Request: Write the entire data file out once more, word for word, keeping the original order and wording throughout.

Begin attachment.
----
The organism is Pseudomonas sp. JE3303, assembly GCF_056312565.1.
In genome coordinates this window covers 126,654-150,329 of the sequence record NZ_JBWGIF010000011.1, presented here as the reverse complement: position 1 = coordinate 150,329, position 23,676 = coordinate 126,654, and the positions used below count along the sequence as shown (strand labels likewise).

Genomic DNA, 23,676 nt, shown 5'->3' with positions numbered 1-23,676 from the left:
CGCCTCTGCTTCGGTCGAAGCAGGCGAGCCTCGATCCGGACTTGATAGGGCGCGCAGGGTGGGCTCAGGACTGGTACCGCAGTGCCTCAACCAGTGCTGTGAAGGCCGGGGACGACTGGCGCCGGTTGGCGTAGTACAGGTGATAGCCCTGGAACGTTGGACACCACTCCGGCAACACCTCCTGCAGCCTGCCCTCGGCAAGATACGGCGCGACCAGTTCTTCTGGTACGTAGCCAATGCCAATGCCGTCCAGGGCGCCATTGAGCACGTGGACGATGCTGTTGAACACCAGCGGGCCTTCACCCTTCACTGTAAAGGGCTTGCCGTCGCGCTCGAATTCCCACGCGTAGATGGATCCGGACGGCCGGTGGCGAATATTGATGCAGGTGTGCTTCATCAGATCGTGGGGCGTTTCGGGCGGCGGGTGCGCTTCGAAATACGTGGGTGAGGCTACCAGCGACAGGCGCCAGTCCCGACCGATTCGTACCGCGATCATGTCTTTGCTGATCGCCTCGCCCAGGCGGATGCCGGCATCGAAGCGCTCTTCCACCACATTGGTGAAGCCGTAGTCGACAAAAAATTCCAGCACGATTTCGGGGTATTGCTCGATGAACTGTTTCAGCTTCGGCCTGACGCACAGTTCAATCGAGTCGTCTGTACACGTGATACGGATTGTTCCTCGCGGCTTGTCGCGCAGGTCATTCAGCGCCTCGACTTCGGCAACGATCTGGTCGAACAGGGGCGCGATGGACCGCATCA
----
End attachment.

The organism is Pseudomonas sp. JE3303, assembly GCF_056312565.1.
In genome coordinates this window covers 126,654-150,329 of the sequence record NZ_JBWGIF010000011.1, presented here as the reverse complement: position 1 = coordinate 150,329, position 23,676 = coordinate 126,654, and the positions used below count along the sequence as shown (strand labels likewise).

Genomic DNA, 23,676 nt, shown 5'->3' with positions numbered 1-23,676 from the left:
CGCCTCTGCTTCGGTCGAAGCAGGCGAGCCTCGATCCGGACTTGATAGGGCGCGCAGGGTGGGCTCAGGACTGGTACCGCAGTGCCTCAACCAGTGCTGTGAAGGCCGGGGACGACTGGCGCCGGTTGGCGTAGTACAGGTGATAGCCCTGGAACGTTGGACACCACTCCGGCAACACCTCCTGCAGCCTGCCCTCGGCAAGATACGGCGCGACCAGTTCTTCTGGTACGTAGCCAATGCCAATGCCGTCCAGGGCGCCATTGAGCACGTGGACGATGCTGTTGAACACCAGCGGGCCTTCACCCTTCACTGTAAAGGGCTTGCCGTCGCGCTCGAATTCCCACGCGTAGATGGATCCGGACGGCCGGTGGCGAATATTGATGCAGGTGTGCTTCATCAGATCGTGGGGCGTTTCGGGCGGCGGGTGCGCTTCGAAATACGTGGGTGAGGCTACCAGCGACAGGCGCCAGTCCCGACCGATTCGTACCGCGATCATGTCTTTGCTGATCGCCTCGCCCAGGCGGATGCCGGCATCGAAGCGCTCTTCCACCACATTGGTGAAGCCGTAGTCGACAAAAAATTCCAGCACGATTTCGGGGTATTGCTCGATGAACTGTTTCAGCTTCGGCCTGACGCACAGTTCAATCGAGTCGTCTGTACACGTGATACGGATTGTTCCTCGCGGCTTGTCGCGCAGGTCATTCAGCGCCTCGACTTCGGCAACGATCTGGTCGAACAGGGGCGCGATGGACCGCATCA